Coping Skills in Recovery
It is much more likely to recover long-term by reducing these stresses or learning how to handle them in a healthy manner.
You do not recover from addiction by not using; you recover by creating a new life where it is easier not to use. This is not an easy task as addiction typically seeps into every aspect of life when active. As part of creating a new life you need to be able to cope with the stress that comes into play each day as you are trying to make both big and small changes. By avoiding these stress’s or knowing how to handle them in a healthy manner long term recovery is much more likely.
If you are truly ready to start living a healthier, better life and reach recovery then start with the basics. The common acronym of HALT is use to help former addicts be aware of the most common of triggers. If you can avoid these triggers you are less likely to fall back into addiction. HALT stands for hungry, angry, lonely, and tired. When you are starting to feel any of these things take a break, or halt, and take care of the issue before it leads to a bigger problem. It seems silly to think of such small things leading to relapse, but they can and do for many. You should also consider the people, places, and things you come into contact with that could cause stress. If there are specific people that you spent time with that are also addicts. Then these people will need to be avoided. The same is true of places and things. If you had a favorite bar, favorite place to place bets, or even a favorite pharmacy, start avoiding that place to avoid relapse.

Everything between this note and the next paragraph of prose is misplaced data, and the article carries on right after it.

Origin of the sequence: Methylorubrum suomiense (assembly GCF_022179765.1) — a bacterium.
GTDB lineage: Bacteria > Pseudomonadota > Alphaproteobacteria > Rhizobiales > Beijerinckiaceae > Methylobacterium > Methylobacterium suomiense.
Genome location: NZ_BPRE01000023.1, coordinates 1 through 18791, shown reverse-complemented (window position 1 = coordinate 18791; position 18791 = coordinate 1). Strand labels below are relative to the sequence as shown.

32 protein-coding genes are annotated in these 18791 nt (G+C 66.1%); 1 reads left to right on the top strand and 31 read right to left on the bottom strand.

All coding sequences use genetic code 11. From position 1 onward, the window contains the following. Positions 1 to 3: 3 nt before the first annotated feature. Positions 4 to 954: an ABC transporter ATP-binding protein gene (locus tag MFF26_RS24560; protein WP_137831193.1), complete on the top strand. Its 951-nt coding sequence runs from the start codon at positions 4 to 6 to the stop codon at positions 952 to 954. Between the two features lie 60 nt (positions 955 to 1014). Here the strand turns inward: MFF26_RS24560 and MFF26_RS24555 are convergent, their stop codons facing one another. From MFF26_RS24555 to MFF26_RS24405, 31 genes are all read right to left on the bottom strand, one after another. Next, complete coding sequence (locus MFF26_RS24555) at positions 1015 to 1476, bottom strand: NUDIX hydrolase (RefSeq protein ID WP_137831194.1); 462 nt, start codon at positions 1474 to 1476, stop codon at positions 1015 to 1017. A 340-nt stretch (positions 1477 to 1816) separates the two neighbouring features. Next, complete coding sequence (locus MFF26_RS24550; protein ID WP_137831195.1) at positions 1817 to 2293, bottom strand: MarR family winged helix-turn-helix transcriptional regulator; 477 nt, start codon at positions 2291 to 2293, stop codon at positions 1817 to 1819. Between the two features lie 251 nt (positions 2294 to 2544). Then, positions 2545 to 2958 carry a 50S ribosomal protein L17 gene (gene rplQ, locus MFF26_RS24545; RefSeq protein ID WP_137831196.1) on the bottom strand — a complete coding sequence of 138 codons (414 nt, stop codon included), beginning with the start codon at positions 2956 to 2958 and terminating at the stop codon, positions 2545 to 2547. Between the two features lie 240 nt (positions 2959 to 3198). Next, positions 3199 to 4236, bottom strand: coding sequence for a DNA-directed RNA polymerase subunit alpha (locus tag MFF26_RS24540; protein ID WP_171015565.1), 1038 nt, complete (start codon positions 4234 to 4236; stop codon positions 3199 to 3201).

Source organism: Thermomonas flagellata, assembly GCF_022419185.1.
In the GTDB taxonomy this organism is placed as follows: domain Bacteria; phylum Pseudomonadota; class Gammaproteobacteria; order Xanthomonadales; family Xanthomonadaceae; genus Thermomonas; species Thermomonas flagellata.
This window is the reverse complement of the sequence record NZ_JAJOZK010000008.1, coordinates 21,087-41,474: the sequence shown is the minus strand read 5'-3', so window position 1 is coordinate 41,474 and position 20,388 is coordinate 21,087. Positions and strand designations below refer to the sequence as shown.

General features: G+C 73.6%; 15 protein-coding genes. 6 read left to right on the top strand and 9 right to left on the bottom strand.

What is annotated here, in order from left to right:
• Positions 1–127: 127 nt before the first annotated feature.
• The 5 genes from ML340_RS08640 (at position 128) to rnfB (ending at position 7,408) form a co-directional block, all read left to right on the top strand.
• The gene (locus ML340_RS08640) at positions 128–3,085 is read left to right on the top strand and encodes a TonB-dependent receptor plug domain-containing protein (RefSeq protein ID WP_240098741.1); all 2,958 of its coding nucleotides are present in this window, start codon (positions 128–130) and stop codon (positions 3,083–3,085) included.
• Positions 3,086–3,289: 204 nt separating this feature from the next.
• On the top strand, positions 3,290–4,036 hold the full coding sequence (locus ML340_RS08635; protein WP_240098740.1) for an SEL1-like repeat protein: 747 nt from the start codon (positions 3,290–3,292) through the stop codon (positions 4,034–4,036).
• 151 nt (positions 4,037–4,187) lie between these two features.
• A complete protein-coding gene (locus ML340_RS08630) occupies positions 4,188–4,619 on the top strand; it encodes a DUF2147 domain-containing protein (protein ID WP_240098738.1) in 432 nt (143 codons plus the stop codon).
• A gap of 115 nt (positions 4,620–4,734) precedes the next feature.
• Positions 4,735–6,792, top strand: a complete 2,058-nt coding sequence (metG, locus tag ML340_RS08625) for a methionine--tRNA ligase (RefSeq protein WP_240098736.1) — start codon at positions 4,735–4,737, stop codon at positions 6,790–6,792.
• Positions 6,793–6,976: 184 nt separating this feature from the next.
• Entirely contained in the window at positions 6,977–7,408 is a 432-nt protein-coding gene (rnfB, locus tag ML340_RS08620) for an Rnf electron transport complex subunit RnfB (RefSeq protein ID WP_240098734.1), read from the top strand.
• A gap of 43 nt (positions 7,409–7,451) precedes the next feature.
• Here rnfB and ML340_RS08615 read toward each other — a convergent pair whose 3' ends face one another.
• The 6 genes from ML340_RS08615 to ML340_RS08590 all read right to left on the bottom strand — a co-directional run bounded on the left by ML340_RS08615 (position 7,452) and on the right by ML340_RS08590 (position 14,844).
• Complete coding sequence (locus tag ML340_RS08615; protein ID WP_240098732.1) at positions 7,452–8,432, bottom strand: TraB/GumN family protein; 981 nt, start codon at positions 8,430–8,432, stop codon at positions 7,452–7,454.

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Things may seem weird, but consider the idea that you played a favorite playlist each time you got high or pulled out a favorite outfit before hitting the club to get drunk. These things are associated with the addiction and need to be removed from your environment so they do not trigger a craving or relapse. Before you do find yourself facing a situation that could be considered risky, have a plan. Simple changes like mapping out a new route to avoid specific spots or erasing certain songs. Even having a friend help you take off the triggering items in your room can mean the difference in relapse and long term recovery.
As you begin the process of changing your life, make a list of personal triggers and high risk situations that you can readily identify in your life. It is unlikely you can be prepared for everything, but being prepared for the obvious ones is a good start. If these situations do arise you will have a plan in place. In order to be truly prepared when these stressful times or unexpected stressors arise there are a few other things you can do, as shared below.
Take the time to take care of yourself. If you are healthy physically it will be easier to stay healthy mentally. Eat right, drink plenty of water, and take time to relax and unwind. Make sure to ask for help when you need it. Use good stress management techniques as part of your recovery. Remember nothing will change unless you change it. Addiction has given you a chance to change your life as part of recovery, but the choice is yours.
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